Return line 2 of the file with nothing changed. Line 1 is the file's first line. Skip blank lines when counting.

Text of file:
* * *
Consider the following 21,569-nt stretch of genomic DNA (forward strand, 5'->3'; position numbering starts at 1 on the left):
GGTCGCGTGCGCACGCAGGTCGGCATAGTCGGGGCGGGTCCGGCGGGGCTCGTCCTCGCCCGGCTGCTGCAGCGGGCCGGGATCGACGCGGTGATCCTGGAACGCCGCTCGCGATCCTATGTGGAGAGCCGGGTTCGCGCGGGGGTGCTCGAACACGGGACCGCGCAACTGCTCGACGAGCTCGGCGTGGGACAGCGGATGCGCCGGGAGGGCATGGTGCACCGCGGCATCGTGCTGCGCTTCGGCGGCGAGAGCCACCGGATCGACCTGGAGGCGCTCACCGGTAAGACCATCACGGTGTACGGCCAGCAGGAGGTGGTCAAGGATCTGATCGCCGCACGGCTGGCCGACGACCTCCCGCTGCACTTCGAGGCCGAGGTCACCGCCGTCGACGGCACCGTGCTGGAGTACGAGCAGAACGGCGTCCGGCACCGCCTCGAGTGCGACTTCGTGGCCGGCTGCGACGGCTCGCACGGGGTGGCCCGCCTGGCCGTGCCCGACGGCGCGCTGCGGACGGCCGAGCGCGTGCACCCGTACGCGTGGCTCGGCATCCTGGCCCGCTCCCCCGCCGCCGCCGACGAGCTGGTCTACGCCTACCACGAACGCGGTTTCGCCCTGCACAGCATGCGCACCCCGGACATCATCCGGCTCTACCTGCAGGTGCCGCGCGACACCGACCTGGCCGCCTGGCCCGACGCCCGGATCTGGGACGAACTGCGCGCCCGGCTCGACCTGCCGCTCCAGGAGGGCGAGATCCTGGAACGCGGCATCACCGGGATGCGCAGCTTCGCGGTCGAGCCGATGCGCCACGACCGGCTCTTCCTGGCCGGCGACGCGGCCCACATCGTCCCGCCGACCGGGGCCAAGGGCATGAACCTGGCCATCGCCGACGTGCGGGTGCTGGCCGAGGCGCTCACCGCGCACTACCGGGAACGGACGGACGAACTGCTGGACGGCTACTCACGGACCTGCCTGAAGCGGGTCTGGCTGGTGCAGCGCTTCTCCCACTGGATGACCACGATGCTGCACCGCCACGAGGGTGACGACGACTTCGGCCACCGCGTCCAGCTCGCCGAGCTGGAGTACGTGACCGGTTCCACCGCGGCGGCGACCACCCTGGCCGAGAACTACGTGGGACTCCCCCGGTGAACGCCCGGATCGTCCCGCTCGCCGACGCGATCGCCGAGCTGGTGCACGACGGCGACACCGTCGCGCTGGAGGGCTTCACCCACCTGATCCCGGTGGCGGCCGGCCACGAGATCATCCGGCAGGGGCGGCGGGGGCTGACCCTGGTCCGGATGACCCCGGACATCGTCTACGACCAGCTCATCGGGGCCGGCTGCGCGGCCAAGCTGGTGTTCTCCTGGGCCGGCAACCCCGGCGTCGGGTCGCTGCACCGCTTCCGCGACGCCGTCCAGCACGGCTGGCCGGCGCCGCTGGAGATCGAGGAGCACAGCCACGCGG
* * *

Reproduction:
GGTCGCGTGCGCACGCAGGTCGGCATAGTCGGGGCGGGTCCGGCGGGGCTCGTCCTCGCCCGGCTGCTGCAGCGGGCCGGGATCGACGCGGTGATCCTGGAACGCCGCTCGCGATCCTATGTGGAGAGCCGGGTTCGCGCGGGGGTGCTCGAACACGGGACCGCGCAACTGCTCGACGAGCTCGGCGTGGGACAGCGGATGCGCCGGGAGGGCATGGTGCACCGCGGCATCGTGCTGCGCTTCGGCGGCGAGAGCCACCGGATCGACCTGGAGGCGCTCACCGGTAAGACCATCACGGTGTACGGCCAGCAGGAGGTGGTCAAGGATCTGATCGCCGCACGGCTGGCCGACGACCTCCCGCTGCACTTCGAGGCCGAGGTCACCGCCGTCGACGGCACCGTGCTGGAGTACGAGCAGAACGGCGTCCGGCACCGCCTCGAGTGCGACTTCGTGGCCGGCTGCGACGGCTCGCACGGGGTGGCCCGCCTGGCCGTGCCCGACGGCGCGCTGCGGACGGCCGAGCGCGTGCACCCGTACGCGTGGCTCGGCATCCTGGCCCGCTCCCCCGCCGCCGCCGACGAGCTGGTCTACGCCTACCACGAACGCGGTTTCGCCCTGCACAGCATGCGCACCCCGGACATCATCCGGCTCTACCTGCAGGTGCCGCGCGACACCGACCTGGCCGCCTGGCCCGACGCCCGGATCTGGGACGAACTGCGCGCCCGGCTCGACCTGCCGCTCCAGGAGGGCGAGATCCTGGAACGCGGCATCACCGGGATGCGCAGCTTCGCGGTCGAGCCGATGCGCCACGACCGGCTCTTCCTGGCCGGCGACGCGGCCCACATCGTCCCGCCGACCGGGGCCAAGGGCATGAACCTGGCCATCGCCGACGTGCGGGTGCTGGCCGAGGCGCTCACCGCGCACTACCGGGAACGGACGGACGAACTGCTGGACGGCTACTCACGGACCTGCCTGAAGCGGGTCTGGCTGGTGCAGCGCTTCTCCCACTGGATGACCACGATGCTGCACCGCCACGAGGGTGACGACGACTTCGGCCACCGCGTCCAGCTCGCCGAGCTGGAGTACGTGACCGGTTCCACCGCGGCGGCGACCACCCTGGCCGAGAACTACGTGGGACTCCCCCGGTGAACGCCCGGATCGTCCCGCTCGCCGACGCGATCGCCGAGCTGGTGCACGACGGCGACACCGTCGCGCTGGAGGGCTTCACCCACCTGATCCCGGTGGCGGCCGGCCACGAGATCATCCGGCAGGGGCGGCGGGGGCTGACCCTGGTCCGGATGACCCCGGACATCGTCTACGACCAGCTCATCGGGGCCGGCTGCGCGGCCAAGCTGGTGTTCTCCTGGGCCGGCAACCCCGGCGTCGGGTCGCTGCACCGCTTCCGCGACGCCGTCCAGCACGGCTGGCCGGCGCCGCTGGAGATCGAGGAGCACAGCCACGCGG